Ohio GOP Demands Investigation Of Dem Who *Didn't* Vote Twice
In a nice little bit of early ratfucking for 2020, the Ohio GOP is falsely accusing a Democrat running for Congress of having done voter fraud, even though in reality she definitely did not vote twice in the 2008 presidential primary. And even after the claim was conclusively debunked within 24 hours, the state GOP is sticking to its original, inaccurate story. Judd Legum's Popular Information newsletter has all the details, and wow, what a fine crew these Ohio Republicans are. It's also a case study of the sort of crap Democrats should be ready to deal with in the age of Trump.
The target of the smear is Hillary O'Connor Mueri, who's running for the District 14 seat currently held by Republican Dave Joyce, who was appointed to fill it in 2012 and has held on to it since. If you haven't heard of Joyce, neither had we, at least until we checked the Wonkette archives and saw he'd explained in 2013 that the only reason there's any unemployment at all in America is that employers "can't find people to come to work sober, daily, drug-free and want to learn the necessary skills going forward to be able to do those jobs." So, a pretty good guy.
Mueri is running in a Republican-leaning district, but she has good credentials: She's an Ohio native who became a Naval Flight Officer and flew combat missions over Iraq. After the Navy, she completed law school and worked on aviation product liability cases, and also worked pro bono for battered women. Ah, but maybe she's secretly a terrible person who did voter fraud? Legum explains the trumped-up claim. Last Thursday,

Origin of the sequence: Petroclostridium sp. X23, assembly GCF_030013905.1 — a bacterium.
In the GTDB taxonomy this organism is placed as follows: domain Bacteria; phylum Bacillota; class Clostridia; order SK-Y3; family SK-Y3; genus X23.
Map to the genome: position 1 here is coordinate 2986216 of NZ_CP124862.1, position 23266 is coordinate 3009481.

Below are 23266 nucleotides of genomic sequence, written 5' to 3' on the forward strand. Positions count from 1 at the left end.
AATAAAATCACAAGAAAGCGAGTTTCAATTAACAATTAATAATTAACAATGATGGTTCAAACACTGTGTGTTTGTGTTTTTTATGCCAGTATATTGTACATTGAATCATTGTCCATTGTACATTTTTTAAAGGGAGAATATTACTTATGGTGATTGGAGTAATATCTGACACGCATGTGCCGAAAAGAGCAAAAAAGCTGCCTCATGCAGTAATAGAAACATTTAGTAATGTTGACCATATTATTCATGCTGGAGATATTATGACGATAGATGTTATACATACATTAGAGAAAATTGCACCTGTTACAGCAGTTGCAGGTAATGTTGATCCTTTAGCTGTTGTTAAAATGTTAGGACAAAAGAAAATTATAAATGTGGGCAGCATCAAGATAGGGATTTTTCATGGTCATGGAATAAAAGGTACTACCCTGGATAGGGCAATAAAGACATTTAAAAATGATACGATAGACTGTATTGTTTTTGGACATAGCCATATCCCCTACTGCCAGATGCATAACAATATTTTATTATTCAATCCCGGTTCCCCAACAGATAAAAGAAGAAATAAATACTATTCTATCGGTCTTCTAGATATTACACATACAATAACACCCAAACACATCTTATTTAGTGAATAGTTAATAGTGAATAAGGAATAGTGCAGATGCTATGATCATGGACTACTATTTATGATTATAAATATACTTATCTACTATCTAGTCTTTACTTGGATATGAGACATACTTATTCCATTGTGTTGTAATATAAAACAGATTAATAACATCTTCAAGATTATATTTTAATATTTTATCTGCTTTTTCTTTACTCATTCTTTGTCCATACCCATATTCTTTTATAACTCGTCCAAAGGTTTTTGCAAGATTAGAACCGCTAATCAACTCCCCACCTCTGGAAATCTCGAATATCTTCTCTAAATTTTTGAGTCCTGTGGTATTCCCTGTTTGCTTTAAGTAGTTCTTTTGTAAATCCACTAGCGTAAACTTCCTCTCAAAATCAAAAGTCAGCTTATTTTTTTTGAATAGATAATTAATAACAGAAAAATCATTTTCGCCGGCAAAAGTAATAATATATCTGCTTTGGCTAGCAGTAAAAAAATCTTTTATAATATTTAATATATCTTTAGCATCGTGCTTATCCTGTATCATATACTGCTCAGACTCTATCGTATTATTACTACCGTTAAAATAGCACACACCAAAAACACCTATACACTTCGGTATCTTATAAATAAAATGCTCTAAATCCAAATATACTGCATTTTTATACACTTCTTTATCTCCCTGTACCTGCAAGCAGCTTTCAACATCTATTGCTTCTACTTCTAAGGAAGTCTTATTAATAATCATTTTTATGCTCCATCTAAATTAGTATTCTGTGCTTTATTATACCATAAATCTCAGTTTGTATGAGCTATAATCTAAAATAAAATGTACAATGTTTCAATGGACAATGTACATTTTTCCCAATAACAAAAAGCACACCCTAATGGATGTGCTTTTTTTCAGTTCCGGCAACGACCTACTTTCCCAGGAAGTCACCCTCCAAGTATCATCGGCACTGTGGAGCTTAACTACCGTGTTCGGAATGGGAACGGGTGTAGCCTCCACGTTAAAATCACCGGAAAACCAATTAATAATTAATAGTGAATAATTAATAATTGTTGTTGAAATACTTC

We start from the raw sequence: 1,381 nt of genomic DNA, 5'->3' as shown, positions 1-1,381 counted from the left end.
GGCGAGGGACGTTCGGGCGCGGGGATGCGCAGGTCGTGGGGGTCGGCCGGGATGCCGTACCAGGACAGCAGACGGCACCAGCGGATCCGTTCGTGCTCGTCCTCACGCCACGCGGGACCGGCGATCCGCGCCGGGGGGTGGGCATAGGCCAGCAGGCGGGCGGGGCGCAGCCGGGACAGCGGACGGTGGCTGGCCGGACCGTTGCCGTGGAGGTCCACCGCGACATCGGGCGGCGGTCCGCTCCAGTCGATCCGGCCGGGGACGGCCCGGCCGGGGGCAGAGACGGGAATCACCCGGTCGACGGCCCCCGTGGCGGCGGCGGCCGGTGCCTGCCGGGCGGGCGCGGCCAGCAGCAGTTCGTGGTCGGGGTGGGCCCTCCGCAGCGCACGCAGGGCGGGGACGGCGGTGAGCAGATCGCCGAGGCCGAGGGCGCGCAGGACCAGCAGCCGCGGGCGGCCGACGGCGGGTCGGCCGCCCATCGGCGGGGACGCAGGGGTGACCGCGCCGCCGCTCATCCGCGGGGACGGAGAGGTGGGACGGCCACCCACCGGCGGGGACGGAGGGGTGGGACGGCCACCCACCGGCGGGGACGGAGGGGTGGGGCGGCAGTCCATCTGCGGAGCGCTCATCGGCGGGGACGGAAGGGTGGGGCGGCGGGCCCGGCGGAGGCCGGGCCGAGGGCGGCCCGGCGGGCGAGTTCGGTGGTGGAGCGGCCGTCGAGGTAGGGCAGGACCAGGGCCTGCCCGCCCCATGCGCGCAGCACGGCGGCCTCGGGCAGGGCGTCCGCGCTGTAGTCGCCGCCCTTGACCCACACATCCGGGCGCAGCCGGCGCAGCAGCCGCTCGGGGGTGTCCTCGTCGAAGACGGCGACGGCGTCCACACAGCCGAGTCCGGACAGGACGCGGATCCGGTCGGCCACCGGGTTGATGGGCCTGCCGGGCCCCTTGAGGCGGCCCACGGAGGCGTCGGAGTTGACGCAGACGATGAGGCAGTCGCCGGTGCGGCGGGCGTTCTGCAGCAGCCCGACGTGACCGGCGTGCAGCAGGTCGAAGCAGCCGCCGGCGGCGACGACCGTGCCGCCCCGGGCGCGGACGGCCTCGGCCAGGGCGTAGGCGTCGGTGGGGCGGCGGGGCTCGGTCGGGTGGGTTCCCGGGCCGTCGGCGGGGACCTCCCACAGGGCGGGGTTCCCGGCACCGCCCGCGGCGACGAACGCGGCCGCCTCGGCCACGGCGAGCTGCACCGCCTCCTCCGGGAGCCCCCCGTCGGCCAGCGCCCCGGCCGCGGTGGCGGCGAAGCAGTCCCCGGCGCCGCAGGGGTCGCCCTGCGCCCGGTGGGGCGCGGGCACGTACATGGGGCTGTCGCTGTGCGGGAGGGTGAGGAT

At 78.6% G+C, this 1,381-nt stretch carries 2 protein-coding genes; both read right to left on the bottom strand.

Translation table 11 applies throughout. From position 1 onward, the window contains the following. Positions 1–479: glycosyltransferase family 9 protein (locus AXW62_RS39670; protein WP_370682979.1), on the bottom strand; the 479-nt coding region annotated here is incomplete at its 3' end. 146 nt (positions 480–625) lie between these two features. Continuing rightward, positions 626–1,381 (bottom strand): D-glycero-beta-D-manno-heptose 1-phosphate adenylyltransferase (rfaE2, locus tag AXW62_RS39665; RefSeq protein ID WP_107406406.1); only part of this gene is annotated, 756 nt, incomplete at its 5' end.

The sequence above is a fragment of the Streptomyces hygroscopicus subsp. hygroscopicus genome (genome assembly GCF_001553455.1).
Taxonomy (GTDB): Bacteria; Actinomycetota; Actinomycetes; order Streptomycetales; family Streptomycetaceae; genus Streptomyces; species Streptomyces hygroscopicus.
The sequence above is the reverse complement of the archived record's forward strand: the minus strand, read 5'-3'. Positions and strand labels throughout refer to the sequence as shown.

the Ohio Republican Party filed a complaint against Mueri with the Ohio Attorney General, alleging that Mueri voted in both the Ohio and California primaries in 2008. The Ohio Republican Party accused Mueri of committing a "felony in the fourth degree" by voting in two states in the same election. The party urged the Attorney General to prosecute Mueri, even though the alleged violations fell outside of Ohio's six-year statute of limitations.
Mueri's campaign told Cleveland.com that she "can't fathom why" Ohio records showed she submitted an absentee ballot for the '08 primary, and that she didn't believe she had (more on that in a moment).
Republicans and the media piled on, without doing any further checking of the claim. Frank LaRose, Ohio's secretary of state, issued a statement saying such bad behavior was "the exact type of violation I would refer to the Attorney General for investigation — you can't vote twice in the same election," and sermonizing about the sanctity of the vote in a free republic, and how it's undermined by such callous disregard for the law.
Local media reported on the claim, and the story even got some national attention, including a note in Politico's daily campaign roundup newsletter and a piece in the rightwing maniac forum TownHall, which dismissed Mueri's contention that the GOP complaint was one more stunt aimed at "voter suppression," because there's no such thing, as proved by the scare quotes around "voter suppression."
By Friday the smear fell apart when the Lake County Board of Elections issued a statement debunking the GOP accusation: While Mueri had requested an absentee ballot for the 2008 primary, she hadn't returned it. No double vote, no problem.
The statement also explained why the GOP's cursory search of records made it look like Mueri had double-voted. At the time, the elections board's policy had been to "grant voter history credit" to anyone who requested an absentee ballot, regardless of whether the ballot was returned. That policy has since been changed.